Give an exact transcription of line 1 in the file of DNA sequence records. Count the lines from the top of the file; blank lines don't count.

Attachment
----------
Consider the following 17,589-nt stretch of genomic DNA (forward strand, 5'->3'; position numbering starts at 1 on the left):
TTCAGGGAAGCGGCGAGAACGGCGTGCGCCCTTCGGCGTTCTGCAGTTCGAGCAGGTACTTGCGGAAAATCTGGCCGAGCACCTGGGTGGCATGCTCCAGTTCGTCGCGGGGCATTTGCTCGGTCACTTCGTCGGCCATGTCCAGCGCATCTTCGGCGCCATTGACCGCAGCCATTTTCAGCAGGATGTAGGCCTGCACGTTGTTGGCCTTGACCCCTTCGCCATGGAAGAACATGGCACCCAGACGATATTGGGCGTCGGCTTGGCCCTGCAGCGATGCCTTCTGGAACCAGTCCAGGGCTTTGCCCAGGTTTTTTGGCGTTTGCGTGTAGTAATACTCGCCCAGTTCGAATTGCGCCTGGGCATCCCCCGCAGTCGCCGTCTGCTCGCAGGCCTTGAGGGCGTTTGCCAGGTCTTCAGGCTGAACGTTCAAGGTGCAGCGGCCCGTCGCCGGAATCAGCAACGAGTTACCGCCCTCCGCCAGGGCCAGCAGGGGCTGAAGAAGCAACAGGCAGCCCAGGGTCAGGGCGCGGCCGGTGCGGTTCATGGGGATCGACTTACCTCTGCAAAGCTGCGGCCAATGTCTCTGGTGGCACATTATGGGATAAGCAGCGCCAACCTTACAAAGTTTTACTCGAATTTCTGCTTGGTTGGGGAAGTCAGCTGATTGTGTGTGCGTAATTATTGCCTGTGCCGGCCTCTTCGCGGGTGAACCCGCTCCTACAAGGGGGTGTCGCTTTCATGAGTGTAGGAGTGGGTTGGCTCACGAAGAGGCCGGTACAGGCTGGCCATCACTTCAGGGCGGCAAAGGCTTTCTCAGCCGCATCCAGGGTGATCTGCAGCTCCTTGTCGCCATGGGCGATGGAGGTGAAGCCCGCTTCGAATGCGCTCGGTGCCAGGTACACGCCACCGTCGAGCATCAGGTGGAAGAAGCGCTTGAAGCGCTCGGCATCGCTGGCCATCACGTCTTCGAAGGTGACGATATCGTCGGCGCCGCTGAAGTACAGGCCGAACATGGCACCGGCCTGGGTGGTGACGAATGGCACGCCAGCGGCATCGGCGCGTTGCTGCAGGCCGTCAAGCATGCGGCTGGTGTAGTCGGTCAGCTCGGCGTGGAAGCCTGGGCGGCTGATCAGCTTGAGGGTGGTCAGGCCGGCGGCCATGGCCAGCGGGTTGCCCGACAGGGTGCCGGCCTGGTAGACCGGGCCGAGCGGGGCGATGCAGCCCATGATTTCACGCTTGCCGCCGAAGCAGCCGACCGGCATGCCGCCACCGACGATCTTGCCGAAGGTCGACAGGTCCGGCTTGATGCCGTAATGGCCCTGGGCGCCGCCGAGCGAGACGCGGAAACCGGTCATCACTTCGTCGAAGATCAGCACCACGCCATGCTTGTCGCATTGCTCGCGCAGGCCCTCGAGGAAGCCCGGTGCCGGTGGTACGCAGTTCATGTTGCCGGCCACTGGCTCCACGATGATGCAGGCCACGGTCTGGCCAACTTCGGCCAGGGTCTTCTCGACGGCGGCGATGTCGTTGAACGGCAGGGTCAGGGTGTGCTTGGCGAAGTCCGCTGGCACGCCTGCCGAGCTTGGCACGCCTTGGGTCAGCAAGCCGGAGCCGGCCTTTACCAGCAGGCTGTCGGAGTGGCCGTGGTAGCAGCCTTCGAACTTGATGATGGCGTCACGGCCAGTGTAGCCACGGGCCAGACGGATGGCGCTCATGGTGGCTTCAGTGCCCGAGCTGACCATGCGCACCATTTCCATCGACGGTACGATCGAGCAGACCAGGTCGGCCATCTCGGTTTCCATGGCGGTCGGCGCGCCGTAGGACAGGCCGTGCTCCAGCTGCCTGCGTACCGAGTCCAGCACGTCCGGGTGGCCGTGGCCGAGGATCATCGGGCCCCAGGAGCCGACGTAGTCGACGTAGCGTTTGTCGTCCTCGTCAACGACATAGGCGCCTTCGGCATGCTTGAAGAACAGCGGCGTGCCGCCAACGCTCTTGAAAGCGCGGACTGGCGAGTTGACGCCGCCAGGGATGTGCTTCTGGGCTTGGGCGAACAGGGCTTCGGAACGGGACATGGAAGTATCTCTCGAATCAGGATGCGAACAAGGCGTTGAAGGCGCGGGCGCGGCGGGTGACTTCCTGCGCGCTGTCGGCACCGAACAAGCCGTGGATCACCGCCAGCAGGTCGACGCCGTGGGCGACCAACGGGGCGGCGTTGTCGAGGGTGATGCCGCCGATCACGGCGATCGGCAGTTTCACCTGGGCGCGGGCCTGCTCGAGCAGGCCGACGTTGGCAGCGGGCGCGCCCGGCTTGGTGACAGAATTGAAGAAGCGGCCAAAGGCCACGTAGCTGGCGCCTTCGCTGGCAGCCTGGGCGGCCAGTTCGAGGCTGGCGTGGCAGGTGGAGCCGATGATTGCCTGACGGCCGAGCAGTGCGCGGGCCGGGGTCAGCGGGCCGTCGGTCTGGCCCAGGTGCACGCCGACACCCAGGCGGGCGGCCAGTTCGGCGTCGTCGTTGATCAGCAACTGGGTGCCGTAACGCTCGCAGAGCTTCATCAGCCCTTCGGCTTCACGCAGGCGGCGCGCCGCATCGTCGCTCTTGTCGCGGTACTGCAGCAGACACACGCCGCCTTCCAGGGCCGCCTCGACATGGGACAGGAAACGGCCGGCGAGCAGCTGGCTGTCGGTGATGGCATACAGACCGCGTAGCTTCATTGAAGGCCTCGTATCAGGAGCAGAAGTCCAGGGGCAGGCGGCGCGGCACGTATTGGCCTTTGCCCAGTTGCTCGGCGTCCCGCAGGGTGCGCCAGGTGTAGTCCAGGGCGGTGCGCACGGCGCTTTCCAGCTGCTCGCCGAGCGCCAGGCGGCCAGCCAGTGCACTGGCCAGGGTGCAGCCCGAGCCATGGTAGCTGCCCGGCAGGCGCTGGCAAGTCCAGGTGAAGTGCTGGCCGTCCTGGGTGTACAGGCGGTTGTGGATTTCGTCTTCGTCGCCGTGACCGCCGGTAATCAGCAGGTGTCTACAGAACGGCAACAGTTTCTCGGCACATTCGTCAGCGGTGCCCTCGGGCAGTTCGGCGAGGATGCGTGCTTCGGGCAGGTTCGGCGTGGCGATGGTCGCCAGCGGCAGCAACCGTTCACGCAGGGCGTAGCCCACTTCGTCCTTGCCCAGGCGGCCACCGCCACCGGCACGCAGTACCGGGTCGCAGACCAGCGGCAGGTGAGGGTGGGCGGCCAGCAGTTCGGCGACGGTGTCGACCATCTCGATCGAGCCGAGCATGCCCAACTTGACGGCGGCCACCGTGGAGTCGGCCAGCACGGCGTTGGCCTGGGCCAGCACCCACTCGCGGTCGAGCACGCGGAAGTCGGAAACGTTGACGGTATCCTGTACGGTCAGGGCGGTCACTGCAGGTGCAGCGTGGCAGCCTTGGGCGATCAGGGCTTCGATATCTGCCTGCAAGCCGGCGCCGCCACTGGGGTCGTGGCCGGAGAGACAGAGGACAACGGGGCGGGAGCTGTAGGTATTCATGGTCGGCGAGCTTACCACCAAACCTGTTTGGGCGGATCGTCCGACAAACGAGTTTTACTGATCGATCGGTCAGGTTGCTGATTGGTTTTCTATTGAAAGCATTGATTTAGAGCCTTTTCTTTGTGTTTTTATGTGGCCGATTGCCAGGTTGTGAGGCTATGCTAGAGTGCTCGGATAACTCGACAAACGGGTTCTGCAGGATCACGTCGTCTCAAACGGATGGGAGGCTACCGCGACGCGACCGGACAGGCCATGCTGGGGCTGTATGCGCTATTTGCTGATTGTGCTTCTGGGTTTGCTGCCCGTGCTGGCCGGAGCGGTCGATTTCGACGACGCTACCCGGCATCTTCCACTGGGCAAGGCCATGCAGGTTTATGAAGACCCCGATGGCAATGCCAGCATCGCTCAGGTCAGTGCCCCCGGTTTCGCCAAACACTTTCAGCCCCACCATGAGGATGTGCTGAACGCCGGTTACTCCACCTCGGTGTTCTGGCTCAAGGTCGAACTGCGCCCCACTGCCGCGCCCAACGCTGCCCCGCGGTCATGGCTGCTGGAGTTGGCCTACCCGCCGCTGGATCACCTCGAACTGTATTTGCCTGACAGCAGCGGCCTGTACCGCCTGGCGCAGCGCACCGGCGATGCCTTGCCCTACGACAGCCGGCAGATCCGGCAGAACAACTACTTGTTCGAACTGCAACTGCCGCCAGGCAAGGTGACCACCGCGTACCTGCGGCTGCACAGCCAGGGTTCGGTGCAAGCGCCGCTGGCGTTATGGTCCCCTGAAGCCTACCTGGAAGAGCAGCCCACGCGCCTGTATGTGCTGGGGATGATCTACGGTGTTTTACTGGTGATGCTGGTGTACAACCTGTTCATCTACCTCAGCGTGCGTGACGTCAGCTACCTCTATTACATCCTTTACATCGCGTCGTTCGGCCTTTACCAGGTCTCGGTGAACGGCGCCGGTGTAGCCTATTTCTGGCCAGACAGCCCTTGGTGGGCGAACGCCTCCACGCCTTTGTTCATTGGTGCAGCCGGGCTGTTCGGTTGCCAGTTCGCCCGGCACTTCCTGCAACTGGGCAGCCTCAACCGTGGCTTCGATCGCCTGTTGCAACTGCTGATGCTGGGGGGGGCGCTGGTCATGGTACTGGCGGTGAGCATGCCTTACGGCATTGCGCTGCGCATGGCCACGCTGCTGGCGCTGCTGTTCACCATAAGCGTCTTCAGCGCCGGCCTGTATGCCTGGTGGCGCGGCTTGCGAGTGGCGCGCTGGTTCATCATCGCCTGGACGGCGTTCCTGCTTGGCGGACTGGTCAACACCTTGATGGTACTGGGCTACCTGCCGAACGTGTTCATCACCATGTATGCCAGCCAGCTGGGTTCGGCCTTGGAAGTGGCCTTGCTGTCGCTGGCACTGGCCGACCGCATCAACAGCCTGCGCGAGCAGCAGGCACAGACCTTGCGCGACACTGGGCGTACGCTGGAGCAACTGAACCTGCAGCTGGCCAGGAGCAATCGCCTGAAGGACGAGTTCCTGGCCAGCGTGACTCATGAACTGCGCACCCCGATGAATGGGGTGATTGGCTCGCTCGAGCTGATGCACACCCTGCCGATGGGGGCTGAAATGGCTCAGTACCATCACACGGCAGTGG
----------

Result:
Consider the following 17,589-nt stretch of genomic DNA (forward strand, 5'->3'; position numbering starts at 1 on the left):